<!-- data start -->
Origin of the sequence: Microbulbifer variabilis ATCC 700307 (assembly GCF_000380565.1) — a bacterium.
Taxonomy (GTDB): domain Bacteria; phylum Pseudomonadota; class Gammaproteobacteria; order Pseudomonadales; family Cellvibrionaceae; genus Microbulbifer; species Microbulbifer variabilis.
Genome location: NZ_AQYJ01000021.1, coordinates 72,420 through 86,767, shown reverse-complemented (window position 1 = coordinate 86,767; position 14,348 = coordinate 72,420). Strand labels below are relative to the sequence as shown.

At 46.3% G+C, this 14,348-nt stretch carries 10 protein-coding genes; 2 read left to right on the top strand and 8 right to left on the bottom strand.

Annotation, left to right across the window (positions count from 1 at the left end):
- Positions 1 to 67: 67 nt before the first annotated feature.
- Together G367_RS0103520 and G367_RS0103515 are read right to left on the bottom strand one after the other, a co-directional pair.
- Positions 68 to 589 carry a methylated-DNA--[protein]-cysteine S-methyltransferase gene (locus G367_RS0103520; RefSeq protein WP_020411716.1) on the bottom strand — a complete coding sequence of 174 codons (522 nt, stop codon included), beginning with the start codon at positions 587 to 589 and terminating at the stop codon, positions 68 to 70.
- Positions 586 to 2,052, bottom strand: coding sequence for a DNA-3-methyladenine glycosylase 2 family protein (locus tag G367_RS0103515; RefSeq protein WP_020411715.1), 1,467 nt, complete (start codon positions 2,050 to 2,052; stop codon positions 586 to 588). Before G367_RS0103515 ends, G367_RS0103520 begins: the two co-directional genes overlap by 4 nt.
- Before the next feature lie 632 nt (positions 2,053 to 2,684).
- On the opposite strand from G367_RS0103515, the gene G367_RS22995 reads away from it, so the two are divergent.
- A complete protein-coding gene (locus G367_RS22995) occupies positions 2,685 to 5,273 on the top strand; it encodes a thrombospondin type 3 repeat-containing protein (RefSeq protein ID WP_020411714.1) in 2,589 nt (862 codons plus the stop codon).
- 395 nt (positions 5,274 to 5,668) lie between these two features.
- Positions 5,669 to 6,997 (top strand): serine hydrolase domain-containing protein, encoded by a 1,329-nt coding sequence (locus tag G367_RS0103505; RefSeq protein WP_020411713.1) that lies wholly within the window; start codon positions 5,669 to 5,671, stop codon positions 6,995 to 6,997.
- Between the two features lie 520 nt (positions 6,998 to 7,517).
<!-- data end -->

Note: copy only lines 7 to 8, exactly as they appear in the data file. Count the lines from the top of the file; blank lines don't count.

- Together G367_RS0103520 and G367_RS0103515 are read right to left on the bottom strand one after the other, a co-directional pair.
- Positions 68 to 589 carry a methylated-DNA--[protein]-cysteine S-methyltransferase gene (locus G367_RS0103520; RefSeq protein WP_020411716.1) on the bottom strand — a complete coding sequence of 174 codons (522 nt, stop codon included), beginning with the start codon at positions 587 to 589 and terminating at the stop codon, positions 68 to 70.